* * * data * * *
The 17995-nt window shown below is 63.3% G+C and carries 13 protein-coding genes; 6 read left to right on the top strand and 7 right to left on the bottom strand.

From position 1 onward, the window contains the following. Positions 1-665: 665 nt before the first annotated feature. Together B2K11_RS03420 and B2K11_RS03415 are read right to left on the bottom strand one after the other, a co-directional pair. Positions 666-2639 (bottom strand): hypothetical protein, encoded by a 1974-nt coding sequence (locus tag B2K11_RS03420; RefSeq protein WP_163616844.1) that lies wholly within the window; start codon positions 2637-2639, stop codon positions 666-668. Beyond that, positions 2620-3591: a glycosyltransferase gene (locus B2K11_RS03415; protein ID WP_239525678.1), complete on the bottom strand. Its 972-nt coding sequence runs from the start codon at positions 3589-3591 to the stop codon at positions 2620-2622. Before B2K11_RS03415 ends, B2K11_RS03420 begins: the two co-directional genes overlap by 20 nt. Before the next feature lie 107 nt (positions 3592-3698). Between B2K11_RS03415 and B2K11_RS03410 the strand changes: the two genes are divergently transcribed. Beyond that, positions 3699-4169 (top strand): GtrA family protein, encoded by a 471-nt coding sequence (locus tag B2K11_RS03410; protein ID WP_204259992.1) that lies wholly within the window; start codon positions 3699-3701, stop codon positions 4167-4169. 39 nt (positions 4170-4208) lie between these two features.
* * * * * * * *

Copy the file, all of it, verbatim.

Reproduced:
The 17995-nt window shown below is 63.3% G+C and carries 13 protein-coding genes; 6 read left to right on the top strand and 7 right to left on the bottom strand.

From position 1 onward, the window contains the following. Positions 1-665: 665 nt before the first annotated feature. Together B2K11_RS03420 and B2K11_RS03415 are read right to left on the bottom strand one after the other, a co-directional pair. Positions 666-2639 (bottom strand): hypothetical protein, encoded by a 1974-nt coding sequence (locus tag B2K11_RS03420; RefSeq protein WP_163616844.1) that lies wholly within the window; start codon positions 2637-2639, stop codon positions 666-668. Beyond that, positions 2620-3591: a glycosyltransferase gene (locus B2K11_RS03415; protein ID WP_239525678.1), complete on the bottom strand. Its 972-nt coding sequence runs from the start codon at positions 3589-3591 to the stop codon at positions 2620-2622. Before B2K11_RS03415 ends, B2K11_RS03420 begins: the two co-directional genes overlap by 20 nt. Before the next feature lie 107 nt (positions 3592-3698). Between B2K11_RS03415 and B2K11_RS03410 the strand changes: the two genes are divergently transcribed. Beyond that, positions 3699-4169 (top strand): GtrA family protein, encoded by a 471-nt coding sequence (locus tag B2K11_RS03410; protein ID WP_204259992.1) that lies wholly within the window; start codon positions 3699-3701, stop codon positions 4167-4169. 39 nt (positions 4170-4208) lie between these two features.